As ardent Yankee fans know, the Mariners were offered Montero and Nova two seasons ago in exchange for left-hander Cliff Lee. But Mariners general manager Jack Zduriencik got very greedy and tried to push Cashman into including shortstop Eduardo Nunez in the deal and Cashman balked. The Mariners then shipped Lee to the Texas Rangers in a package that included first baseman Justin Smoak.
Montero was slated to be the Yankees’ primary designated hitter and a backup catcher in 2012 after he burst upon the scene in a September callup and hit .328 with four home runs and 12 RBIs in 61 at-bats. Montero’s power and hitting drew comparisons from scouts to the likes of Mike Piazza and Manny Ramirez.
The doubts about Montero surrounded the 6-foot-3, 235-pounder’s ability to become good enough to be even a passable defensive catcher. Some scouts feel his long-term future was as a DH or first baseman.
Noesi had been a starter throughout his career with the Yankees but spent his rookie season in 2011 pitching mostly in the bullpen. Noesi was 2-2 with a 4.47 ERA over 56 1/3 innings in 30 games (two starts). The Yankees had maintained that Noesi was going to be strictly a starter this season. If he did not make the starting rotation this spring he was slated to pitch at Triple-A Scranton/Wilkes-Barre.
If the deal is finalized, Noesi would join Hernandez, Jose Vargas and youngsters Charlie Furbush and Blake Beavan as starters for the Mariners.
With the signing of Kuroda, the Yankees have ended more than two-month search for pitchers to bolster their rotation. Just this week the Yankees opted not to sign free-agent right-hander Edwin Jackson, whose agent Scott Boras was seeking a four-year, $60 million contract that the Yankees believed was too pricey.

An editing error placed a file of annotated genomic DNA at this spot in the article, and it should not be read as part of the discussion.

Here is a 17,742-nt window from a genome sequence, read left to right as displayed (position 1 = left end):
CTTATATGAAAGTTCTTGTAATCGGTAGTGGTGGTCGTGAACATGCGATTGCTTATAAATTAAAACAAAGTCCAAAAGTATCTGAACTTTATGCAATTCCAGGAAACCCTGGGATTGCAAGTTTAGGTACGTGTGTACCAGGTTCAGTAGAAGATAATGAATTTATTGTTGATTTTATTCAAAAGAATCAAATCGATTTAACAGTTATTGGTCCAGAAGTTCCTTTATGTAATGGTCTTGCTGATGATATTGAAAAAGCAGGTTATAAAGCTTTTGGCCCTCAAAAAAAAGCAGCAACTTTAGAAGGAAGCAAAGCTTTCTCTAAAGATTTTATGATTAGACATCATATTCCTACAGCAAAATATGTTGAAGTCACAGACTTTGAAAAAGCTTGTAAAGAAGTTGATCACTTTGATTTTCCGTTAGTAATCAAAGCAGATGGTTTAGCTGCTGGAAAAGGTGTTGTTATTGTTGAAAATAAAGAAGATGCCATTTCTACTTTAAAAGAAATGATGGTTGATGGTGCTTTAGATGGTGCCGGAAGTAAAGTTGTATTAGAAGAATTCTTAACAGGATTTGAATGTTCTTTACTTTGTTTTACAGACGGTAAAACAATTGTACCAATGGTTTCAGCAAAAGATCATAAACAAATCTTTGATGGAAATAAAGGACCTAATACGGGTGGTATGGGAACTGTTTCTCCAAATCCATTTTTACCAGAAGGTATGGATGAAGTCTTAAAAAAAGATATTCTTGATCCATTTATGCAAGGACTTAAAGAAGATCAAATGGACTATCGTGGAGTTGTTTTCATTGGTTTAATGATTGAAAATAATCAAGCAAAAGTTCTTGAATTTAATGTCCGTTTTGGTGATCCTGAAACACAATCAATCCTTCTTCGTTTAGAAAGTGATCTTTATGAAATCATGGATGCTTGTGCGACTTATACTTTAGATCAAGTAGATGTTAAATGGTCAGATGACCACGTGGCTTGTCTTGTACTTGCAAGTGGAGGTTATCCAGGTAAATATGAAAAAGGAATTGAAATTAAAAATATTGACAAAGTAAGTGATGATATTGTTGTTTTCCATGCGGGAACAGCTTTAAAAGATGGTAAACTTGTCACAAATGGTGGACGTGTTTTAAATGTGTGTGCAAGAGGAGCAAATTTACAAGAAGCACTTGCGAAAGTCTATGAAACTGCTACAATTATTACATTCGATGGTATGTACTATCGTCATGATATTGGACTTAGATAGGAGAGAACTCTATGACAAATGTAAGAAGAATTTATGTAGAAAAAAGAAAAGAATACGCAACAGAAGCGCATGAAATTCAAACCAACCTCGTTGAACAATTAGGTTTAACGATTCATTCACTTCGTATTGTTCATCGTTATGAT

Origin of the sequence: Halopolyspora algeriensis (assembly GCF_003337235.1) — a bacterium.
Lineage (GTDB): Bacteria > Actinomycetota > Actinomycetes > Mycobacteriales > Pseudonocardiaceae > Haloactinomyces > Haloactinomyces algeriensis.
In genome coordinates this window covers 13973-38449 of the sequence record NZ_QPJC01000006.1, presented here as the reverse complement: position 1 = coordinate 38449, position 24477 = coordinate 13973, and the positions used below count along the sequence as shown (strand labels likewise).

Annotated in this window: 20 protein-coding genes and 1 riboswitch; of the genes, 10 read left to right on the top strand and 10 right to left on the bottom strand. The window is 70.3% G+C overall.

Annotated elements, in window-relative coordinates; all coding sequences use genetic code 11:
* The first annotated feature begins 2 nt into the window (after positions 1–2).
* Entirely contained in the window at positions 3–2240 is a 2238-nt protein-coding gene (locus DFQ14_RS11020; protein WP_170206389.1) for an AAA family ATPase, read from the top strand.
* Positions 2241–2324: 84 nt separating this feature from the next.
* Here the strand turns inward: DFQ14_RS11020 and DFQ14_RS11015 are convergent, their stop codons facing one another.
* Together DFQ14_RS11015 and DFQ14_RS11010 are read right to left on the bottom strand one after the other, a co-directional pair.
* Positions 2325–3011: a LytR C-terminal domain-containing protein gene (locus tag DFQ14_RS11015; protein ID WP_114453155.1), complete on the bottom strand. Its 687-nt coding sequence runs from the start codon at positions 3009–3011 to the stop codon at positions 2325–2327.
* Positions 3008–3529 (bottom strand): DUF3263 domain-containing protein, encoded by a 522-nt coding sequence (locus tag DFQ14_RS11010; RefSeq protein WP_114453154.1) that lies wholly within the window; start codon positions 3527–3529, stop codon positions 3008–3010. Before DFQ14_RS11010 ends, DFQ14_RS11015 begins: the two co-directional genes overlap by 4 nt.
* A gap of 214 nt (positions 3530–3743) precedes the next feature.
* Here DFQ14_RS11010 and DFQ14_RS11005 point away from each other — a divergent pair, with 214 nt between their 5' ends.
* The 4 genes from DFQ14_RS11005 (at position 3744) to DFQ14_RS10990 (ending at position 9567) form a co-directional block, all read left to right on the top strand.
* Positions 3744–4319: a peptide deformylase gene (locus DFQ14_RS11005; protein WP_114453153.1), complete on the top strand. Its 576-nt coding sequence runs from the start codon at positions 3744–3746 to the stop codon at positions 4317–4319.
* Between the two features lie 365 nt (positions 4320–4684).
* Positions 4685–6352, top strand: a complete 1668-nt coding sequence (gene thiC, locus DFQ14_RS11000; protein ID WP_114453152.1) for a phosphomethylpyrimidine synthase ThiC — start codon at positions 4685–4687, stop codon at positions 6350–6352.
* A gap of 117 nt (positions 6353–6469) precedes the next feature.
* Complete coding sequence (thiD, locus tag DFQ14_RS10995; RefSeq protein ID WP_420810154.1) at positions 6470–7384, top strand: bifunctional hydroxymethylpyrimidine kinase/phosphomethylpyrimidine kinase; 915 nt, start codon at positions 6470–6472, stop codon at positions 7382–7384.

Kuroda, 37, was 13-16 with a 3.07 ERA and he recorded 161 strikeouts in 202 innings over 32 starts last season for the Los Angeles Dodgers. The 6-foot-1, 190-pound native of Osaka, Japan is 41-46 with a 3.45 ERA in his four seasons in the major leagues, all with the Dodgers.
With the addition of Pineda and Kuroda the Yankees are now overloaded with seven potential starting pitchers.
Pineda and Kuroda will slot in the rotation behind ace left-hander CC Sabathia. Nova, who was 16-4 with a 3.70 ERA in his rookie season, would seem to have the inside track on a spot. Phil Hughes, who was 18-8 with a 4.19 ERA in 2010 but was hampered with a right shoulder injury last season, would be the odds-on favorite to win the fifth spot if he is healthy this spring.
That leaves 35-year-old right-handers A.J. Burnett and Freddy Garcia in a very tenuous position.
Burnett suffered through his second straight subpar season, recording a mark of 11-11 with a 5.15 ERA. Burnett’s wildness and lack of command does not lend itself well to the bullpen and he still has two years and $33 million owed on a five-year contract he signed with the Yankees in 2009. The Yankees have offered to pay $7 million of Burnett’s contract to any team willing to take them off their hands but they have received no takers.
Garcia was signed last season as a free agent and he was 12-8 with a 3.62 ERA over 26 appearances (25 starts). The Yankees re-signed him for $4 million in December and he now looks to be an insurance policy against an injury to any of the starters before the season starts. He likely will end up in the bullpen as a long reliever and spot starter.
The trade and the free-agent signing also would allow the Yankees to keep all five of their best pitching prospects – Manny Banuelos, Dellin Betances, D.J. Mitchell, David Phelps and Adam Warren – at the Triple-A level to continue their development.
The only real downside is the loss of Montero as the team’s designated hitter.
The Yankees are set at catcher with Russell Martin signed for another season as the starter. Francisco Cervelli and rookie Austin Romine will battle this spring for a backup role with the loser likely headed to Triple-A.
With the loss of Montero it is unclear how the Yankees will handle the DH spot. They could rotate it among starting players such as Alex Rodriguez, Derek Jeter, Mark Teixeira, Curtis Granderson and Nick Swisher, which is something manager Joe Girardi prefers to do. That would mean bench players such as Nunez and outfielder Andruw Jones could be used to spell the resting regulars.
They also could use the righty-swinger Jones and lefty-swinger Eric Chavez, if he is re-signed as a free agent, in a platoon at DH.